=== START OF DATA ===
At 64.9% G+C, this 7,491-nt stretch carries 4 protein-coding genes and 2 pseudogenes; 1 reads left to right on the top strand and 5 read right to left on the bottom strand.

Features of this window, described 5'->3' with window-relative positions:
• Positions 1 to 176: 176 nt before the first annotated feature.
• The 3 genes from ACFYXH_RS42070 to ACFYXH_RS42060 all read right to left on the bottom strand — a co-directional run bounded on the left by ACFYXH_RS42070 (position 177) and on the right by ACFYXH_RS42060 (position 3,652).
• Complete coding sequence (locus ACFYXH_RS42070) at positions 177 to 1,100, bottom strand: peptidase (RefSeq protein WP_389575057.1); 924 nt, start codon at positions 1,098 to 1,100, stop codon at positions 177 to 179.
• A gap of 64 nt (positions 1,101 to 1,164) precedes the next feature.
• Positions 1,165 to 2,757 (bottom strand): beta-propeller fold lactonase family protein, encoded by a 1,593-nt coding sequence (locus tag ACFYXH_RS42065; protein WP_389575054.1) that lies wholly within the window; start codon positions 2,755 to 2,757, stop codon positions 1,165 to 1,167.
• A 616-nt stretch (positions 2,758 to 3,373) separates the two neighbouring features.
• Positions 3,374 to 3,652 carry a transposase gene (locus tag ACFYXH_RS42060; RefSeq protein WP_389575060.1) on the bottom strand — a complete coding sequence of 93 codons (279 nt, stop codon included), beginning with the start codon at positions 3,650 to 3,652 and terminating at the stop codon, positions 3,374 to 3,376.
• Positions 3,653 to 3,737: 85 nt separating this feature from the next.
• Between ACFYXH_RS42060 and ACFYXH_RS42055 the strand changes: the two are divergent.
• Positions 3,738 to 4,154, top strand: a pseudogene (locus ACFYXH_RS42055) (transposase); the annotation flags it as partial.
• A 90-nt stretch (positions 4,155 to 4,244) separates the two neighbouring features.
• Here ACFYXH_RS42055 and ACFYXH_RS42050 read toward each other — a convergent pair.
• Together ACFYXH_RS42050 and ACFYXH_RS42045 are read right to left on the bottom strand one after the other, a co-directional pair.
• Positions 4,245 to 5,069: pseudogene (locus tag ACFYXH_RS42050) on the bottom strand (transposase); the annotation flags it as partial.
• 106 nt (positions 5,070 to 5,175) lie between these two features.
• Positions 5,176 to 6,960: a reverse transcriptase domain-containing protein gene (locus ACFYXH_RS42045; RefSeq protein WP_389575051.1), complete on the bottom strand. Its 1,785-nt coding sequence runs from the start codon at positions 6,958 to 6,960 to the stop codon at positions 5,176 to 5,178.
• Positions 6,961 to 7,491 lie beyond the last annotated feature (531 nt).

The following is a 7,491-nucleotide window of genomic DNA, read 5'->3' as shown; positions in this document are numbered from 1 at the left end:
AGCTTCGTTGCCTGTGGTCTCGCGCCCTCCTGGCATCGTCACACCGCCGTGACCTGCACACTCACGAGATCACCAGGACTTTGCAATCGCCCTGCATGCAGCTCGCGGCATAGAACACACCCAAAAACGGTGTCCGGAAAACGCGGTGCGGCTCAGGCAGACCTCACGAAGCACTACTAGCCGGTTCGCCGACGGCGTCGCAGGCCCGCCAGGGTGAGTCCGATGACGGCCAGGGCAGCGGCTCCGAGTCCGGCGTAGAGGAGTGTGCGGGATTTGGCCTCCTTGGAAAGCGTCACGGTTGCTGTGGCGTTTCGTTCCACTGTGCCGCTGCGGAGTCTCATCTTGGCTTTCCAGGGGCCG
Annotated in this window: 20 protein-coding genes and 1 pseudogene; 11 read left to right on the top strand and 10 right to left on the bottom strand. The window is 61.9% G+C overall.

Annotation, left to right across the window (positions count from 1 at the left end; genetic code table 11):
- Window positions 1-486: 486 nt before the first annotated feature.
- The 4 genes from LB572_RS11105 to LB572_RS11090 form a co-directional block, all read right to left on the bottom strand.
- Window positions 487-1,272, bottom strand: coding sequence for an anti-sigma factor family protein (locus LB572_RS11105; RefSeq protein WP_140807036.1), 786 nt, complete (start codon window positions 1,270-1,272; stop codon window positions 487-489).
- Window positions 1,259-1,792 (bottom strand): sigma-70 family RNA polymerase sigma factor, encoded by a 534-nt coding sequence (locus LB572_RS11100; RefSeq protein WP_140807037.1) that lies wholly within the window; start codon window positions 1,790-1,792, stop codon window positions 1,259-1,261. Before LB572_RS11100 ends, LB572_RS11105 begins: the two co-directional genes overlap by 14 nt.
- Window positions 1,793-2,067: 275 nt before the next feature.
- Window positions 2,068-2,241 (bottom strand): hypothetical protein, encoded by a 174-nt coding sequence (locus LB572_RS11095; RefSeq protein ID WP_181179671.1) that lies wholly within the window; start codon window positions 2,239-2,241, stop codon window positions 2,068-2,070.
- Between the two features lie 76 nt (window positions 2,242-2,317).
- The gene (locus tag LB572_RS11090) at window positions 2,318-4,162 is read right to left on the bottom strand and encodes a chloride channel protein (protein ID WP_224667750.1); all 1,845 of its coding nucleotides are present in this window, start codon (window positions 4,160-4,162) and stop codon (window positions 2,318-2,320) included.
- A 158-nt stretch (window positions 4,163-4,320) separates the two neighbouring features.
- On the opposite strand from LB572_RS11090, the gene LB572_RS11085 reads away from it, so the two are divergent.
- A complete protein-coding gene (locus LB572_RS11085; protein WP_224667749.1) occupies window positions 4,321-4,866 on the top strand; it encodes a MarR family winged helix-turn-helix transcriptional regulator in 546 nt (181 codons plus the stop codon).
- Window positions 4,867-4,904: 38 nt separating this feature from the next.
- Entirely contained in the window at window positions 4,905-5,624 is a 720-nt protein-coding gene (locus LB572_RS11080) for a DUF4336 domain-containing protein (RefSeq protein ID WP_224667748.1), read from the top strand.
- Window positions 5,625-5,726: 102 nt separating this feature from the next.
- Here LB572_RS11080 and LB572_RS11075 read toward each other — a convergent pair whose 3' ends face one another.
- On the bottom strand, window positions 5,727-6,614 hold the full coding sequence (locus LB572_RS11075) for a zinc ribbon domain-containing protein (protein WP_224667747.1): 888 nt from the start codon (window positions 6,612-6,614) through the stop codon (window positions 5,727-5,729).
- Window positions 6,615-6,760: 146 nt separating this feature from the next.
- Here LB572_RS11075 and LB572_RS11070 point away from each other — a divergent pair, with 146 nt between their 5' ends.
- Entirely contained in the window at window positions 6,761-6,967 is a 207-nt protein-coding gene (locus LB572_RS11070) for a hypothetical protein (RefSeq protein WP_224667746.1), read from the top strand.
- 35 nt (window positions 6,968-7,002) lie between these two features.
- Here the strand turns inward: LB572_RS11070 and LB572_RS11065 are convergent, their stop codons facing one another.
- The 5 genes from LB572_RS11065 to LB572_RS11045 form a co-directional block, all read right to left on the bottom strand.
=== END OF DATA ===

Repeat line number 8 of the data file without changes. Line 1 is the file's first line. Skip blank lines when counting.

• A 616-nt stretch (positions 2,758 to 3,373) separates the two neighbouring features.